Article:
The Gentleman

HOWARD HAYES has worked on newspapers in Detroil and Paris and is now living in New York.


A CHAIN of New York barbershops (twenty-one stores) advertises in the papers that a gentleman “never needs a haircut.” The ad goes on to say that this perfect fellow, the American gentleman, has his hair trimmed before it needs cutting.

This undoubtedly explains why a lot of businessmen are to be seen so much in barbershops. They are not sure whether they need a haircut or not, so they have stepped into the shop to have an expert pass an opinion on the situation. The verdict generally, it would seem, is that they had better stay and have a little work done.

But wait. What should be done? The mystery remains, for the ad also says a gentleman “never looks as though he just had a haircut. Thus the perfect gentleman, it would seem, looks exactly the same when he comes out of the barbershop as when he went in. _

Now don’t get me wrong. I’m not against this. I like the idea. What I’m trying to get at is the theory and practice of being a gentleman. To prove the barbershop theory, let us transpose it to another field, say from the barbershop to the saloon. (“Saloon” is a good word, as good as “ barbershop.”)

This would give us the phrase: A gentleman “never needs a drink. He never looks as though he’d just had one.” All very sound. The gentleman who didn’t need the haircut is also the well-barbered fellow at the bar who doesn’t need the whiskey-and-soda. He had the haircut a couple of days before he needed it, so he has the drink a couple of hours before he needs it.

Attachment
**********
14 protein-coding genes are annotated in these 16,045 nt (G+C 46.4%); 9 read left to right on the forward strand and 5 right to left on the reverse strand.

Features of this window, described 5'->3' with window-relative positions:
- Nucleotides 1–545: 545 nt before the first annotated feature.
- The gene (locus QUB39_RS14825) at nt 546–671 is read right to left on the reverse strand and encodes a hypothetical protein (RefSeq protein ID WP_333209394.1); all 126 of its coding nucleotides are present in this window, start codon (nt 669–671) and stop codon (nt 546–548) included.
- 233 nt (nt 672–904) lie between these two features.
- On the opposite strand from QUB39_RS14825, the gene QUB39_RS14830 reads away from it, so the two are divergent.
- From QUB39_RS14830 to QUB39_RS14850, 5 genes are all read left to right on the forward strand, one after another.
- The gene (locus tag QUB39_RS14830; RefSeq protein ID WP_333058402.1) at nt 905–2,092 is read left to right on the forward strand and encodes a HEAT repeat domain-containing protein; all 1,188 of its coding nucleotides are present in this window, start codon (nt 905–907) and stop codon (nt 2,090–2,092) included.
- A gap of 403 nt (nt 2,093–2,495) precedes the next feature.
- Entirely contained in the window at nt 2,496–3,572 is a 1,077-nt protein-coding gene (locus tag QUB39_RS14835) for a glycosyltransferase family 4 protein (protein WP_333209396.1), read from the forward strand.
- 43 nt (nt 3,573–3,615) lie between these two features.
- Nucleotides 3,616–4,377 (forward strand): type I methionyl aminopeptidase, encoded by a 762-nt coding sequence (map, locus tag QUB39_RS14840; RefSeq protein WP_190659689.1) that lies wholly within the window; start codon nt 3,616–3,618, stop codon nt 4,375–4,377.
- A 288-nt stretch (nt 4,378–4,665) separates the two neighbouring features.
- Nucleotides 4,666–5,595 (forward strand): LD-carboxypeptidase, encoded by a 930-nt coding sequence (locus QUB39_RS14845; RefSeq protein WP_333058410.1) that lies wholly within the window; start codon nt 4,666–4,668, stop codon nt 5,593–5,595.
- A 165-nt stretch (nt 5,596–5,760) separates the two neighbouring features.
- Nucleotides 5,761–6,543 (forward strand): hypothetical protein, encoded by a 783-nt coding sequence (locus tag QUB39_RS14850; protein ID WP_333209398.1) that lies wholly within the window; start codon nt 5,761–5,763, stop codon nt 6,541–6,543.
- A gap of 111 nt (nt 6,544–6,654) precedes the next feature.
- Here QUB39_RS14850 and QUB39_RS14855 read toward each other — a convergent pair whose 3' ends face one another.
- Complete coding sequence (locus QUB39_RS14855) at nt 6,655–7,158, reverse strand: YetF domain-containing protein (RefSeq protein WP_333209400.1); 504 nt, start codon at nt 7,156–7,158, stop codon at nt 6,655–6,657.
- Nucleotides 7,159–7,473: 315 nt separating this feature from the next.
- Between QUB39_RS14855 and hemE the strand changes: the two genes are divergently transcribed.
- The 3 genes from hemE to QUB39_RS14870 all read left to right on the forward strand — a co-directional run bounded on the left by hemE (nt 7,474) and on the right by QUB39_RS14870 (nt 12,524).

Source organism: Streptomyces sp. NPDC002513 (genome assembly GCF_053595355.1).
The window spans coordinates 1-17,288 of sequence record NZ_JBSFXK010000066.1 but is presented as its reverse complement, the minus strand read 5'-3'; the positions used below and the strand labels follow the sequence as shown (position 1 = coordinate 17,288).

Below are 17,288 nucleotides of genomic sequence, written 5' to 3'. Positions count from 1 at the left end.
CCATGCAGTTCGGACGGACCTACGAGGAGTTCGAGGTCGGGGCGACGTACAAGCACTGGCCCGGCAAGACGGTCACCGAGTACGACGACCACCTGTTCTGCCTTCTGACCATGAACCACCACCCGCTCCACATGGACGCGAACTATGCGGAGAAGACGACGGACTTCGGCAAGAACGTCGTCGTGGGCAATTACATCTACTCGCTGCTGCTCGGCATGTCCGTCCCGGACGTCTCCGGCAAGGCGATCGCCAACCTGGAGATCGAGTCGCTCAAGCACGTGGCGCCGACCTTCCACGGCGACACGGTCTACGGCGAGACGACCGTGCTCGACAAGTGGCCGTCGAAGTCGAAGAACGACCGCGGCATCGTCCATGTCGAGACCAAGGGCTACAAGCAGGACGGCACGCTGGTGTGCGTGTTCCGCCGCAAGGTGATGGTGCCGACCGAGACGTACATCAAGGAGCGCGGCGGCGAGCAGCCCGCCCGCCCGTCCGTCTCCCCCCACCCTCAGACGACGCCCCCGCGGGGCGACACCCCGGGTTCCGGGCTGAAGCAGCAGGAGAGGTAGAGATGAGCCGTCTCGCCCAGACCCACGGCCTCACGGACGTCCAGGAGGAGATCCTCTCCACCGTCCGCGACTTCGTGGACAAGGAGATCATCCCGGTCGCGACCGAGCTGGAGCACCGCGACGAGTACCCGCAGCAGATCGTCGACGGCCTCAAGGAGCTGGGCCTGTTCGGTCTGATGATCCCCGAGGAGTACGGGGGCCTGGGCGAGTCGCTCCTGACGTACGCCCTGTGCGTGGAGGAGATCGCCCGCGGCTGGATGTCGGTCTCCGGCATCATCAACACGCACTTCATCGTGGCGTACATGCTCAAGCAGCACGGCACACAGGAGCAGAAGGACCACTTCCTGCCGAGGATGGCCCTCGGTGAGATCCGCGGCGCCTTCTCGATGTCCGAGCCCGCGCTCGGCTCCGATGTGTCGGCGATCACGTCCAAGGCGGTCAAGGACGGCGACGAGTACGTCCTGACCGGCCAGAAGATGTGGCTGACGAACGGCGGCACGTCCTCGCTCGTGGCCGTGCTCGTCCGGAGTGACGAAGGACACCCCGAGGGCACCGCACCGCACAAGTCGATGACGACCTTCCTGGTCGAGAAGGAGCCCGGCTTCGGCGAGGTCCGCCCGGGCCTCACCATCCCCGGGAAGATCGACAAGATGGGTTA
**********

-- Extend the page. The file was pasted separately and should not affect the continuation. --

This is logical because it would be fully as ungentlemanly to allow himself to get into a state where he badly needed a drink as it would be to show that he’d just had one (or several, since although it is impossible, with haircuts, to pour one on top of another, it is the easiest thing in the world to do with whiskey-and-sodas).

To be a gentleman, then, requires not only unnoticeable barbering but unnoticeable drinking. And we must not forget the steaks. Obviously, no gentleman would ever allow himself to look hungry.

To prevent this, the fellow is always eating a thick steak several hours before he feels like it. This gentlemanly anticipation of need is no doubt responsible for his pink, well-fed, slightly porcine look. But these are not the only fields in which this wonderful fellow antici pates. He has anticipated every kind of calamity, or even minor unpleasantness, by means of insurance. He is insured against his own dog, in case the unruly creature should snap at a neighbor’s child. His life is insured, of course, for all it’s worth, and this fact is reflected in the smiles of his wife. In other portrayals we see him genially borrowing money at the bank, no doubt before he needs it, which accounts for the smiles on the part of the friendly vice-president.

The gentleman is the fellow who never needs anything. But why doesn’t he need anything? Because he already has everything.

Simple, isn’t it ?